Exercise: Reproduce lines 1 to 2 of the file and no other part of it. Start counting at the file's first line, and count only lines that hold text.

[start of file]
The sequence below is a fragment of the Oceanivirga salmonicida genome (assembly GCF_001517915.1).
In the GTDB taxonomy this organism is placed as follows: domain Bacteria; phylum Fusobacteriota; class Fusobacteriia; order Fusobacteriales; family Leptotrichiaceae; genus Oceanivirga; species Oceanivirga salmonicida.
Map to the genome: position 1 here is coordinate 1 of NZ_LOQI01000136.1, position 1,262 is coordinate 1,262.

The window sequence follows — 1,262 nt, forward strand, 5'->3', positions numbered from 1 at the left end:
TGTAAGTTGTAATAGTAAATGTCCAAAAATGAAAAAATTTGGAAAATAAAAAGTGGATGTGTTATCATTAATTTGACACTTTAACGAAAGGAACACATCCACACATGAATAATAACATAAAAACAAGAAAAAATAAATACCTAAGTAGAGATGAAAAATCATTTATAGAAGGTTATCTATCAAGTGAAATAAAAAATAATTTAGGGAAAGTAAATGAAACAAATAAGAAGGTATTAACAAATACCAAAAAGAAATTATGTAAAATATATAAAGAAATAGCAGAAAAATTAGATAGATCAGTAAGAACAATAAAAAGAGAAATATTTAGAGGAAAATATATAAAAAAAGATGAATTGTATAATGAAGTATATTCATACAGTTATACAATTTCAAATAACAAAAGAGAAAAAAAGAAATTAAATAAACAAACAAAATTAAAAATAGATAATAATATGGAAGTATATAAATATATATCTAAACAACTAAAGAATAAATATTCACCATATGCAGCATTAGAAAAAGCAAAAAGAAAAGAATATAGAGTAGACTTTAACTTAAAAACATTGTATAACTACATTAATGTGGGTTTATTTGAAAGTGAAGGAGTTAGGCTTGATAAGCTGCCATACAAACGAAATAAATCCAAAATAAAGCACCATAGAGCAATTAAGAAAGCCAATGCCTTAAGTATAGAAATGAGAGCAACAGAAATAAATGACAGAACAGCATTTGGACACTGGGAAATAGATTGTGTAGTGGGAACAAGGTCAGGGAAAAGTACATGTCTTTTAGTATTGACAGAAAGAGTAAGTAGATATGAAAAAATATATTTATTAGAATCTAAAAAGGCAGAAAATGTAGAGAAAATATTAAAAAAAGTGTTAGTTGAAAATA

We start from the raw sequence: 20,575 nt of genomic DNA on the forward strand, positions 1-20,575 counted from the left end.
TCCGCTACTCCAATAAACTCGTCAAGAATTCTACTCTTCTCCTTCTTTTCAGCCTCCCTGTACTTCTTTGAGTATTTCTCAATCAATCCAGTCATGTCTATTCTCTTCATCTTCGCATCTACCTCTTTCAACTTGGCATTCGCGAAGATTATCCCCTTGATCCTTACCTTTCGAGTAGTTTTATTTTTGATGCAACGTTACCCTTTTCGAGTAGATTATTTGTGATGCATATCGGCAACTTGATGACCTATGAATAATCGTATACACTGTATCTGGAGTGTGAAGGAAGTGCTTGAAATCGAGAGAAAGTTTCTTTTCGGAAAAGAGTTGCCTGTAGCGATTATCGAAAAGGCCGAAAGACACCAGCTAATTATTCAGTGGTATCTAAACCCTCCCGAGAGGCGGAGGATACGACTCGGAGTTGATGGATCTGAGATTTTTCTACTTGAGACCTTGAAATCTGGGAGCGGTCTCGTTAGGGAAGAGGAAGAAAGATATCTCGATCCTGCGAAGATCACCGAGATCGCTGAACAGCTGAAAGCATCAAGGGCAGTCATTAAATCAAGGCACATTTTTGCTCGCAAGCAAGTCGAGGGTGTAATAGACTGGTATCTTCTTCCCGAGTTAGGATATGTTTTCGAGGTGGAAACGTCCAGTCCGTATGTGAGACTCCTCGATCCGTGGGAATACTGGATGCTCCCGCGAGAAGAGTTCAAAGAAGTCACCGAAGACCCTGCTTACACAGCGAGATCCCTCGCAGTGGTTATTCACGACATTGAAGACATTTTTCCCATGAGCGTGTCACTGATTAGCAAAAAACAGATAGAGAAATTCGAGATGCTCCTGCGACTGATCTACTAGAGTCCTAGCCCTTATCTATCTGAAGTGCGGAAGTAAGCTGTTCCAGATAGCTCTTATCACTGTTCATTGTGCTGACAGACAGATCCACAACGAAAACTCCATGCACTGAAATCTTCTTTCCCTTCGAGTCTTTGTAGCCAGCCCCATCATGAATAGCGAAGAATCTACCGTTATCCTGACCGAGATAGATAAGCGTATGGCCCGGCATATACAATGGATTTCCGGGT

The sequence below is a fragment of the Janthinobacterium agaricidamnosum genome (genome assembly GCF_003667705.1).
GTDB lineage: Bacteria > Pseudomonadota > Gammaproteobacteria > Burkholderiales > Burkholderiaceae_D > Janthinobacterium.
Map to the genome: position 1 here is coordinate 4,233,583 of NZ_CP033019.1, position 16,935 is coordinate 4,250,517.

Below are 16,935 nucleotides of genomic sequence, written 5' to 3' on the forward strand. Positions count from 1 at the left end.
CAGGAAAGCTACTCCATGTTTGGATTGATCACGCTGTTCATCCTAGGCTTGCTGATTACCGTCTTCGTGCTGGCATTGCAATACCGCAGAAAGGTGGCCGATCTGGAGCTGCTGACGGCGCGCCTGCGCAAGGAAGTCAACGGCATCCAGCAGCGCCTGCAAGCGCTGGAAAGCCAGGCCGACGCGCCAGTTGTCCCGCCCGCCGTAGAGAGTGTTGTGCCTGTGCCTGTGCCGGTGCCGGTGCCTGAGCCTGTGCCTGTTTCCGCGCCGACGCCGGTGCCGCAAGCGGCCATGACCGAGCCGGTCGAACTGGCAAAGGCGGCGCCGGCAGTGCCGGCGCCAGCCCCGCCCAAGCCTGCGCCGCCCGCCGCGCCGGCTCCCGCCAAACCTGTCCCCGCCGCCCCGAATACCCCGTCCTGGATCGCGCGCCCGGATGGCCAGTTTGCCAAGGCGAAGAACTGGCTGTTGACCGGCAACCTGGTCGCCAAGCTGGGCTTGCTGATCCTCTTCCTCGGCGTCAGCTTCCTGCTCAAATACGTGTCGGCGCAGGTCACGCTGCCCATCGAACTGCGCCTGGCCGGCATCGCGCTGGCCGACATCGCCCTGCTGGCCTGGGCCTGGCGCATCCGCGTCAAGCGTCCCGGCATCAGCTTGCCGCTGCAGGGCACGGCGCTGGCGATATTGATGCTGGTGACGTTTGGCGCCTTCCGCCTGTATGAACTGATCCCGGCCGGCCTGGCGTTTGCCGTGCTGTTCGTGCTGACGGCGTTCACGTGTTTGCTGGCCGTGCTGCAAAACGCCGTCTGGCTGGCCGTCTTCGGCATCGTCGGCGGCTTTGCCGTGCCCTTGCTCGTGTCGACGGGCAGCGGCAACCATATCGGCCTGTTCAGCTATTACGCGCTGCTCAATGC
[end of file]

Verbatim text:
The sequence below is a fragment of the Oceanivirga salmonicida genome (assembly GCF_001517915.1).
In the GTDB taxonomy this organism is placed as follows: domain Bacteria; phylum Fusobacteriota; class Fusobacteriia; order Fusobacteriales; family Leptotrichiaceae; genus Oceanivirga; species Oceanivirga salmonicida.